Granted, computers have contributed a lot to society in various ways. But they have also led to the buggering up of our lives in other ways. Computers monopolize all of our time, making us a society of people who prefer to communicate online than in person and people who can’t hold simple conversations or maintain interpersonal relationships. Computers have also changed our educational system, and not always for the better. Some schools don’t even require students to learn cursive writing anymore, as with the proliferation of computers, it’s not a necessary skill. Before long, you can bet schools won’t require kids to learn to handwrite at all![/step]
Remote controls are another way we’ve become lazy, fat couch potatoes. Lose the remote and you have a small crisis in the living room. It would be terrible if you had to actually get up to change the channel! Remote controls aren’t just for televisions anymore, either. You can control anything – lights, fans, stereos, – with a remote control. Some people have 5 or 6 of them, each for different things (for those who can’t master the All-In-One Remote, that is).[/step]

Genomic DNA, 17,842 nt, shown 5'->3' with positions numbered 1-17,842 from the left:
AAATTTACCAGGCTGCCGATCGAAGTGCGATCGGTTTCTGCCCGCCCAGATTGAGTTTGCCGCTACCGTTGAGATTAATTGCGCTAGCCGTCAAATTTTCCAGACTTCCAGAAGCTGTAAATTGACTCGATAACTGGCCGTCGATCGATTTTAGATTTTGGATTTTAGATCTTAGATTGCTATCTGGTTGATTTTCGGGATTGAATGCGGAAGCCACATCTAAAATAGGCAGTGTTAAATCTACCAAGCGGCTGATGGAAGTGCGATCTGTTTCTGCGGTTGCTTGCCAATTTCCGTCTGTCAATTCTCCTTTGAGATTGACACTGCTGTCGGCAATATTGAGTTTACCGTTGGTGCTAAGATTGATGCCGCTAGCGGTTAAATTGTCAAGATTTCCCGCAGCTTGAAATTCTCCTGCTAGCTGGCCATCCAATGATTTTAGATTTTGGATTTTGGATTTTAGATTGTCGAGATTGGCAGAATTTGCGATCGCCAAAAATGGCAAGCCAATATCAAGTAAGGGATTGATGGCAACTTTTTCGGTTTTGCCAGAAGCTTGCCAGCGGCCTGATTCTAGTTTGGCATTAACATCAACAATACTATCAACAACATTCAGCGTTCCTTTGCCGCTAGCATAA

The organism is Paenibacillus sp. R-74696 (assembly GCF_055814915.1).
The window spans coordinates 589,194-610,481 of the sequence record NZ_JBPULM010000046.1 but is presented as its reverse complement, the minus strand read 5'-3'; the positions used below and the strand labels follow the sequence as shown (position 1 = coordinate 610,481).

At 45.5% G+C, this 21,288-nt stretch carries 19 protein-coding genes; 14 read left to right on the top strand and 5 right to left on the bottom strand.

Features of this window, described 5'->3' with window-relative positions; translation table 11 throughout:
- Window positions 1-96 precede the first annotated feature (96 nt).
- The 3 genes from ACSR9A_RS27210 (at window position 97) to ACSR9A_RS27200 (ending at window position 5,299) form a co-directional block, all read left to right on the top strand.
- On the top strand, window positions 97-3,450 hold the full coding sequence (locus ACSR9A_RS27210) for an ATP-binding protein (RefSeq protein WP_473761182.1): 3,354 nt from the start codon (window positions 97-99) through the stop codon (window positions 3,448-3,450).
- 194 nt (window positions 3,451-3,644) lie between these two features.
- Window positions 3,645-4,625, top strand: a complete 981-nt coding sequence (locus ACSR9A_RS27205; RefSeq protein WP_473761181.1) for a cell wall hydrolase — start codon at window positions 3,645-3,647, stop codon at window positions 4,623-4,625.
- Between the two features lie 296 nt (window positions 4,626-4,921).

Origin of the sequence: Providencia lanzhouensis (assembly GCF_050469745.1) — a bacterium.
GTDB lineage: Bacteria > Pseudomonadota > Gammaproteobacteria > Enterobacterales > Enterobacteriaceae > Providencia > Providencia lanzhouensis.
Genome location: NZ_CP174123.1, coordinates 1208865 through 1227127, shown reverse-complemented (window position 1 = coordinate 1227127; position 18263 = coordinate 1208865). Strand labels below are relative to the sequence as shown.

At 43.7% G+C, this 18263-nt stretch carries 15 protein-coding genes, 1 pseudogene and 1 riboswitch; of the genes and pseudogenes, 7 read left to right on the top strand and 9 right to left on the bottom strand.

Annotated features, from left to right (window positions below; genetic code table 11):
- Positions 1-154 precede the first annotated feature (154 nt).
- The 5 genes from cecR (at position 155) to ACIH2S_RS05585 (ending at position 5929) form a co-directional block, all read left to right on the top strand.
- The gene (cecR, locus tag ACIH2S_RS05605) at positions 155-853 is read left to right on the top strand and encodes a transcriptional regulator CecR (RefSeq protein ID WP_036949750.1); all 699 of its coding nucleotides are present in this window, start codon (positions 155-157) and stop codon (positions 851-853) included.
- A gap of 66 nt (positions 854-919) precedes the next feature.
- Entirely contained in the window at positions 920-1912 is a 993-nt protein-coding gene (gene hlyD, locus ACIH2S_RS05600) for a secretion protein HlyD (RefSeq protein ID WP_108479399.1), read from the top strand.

Voicemail is an exasperating but necessary technology. The idea of individual voice mailboxes really puts some people off. “Press 1 if you want to leave a message for the dog, 2 to leave a message for Jimmy, 3 for Rose, or 4 if you’ve had enough and just want to shoot yourself.” Why can’t voice mail be simple and easy, and not confusing (especially to our older friends and relatives who just can’t figure out these new contraptions and give up without leaving a message)?[/step]
E-book readers have screwed up the effortless process of reading a book. These computerized books, such as Amazon’s Kindle or Barnes & Noble’s Nook, take away the simple pleasure of reading books. We can’t even hold a hardback or paper back book in our hands and turn the pages anymore? That’s the height of laziness. Gone is that distinctive smell of a new book just opened, ready for you to read. Next, they’ll be capturing that, too, and trying to include it in these e-readers![/step]
Phone Routing Systems
You hear this complaint all the time, but it never gets any better. It seems that, when calling any kind of office, company, or service, it’s impossible to reach a live person unless you stay on the line through all of the prompts, hoping the operator or someone with a little bit of common sense comes on the line to help. Then, you’re put on hold for 20 minutes, waiting to speak to a real live person who probably doesn’t speak your language anyway.[/step]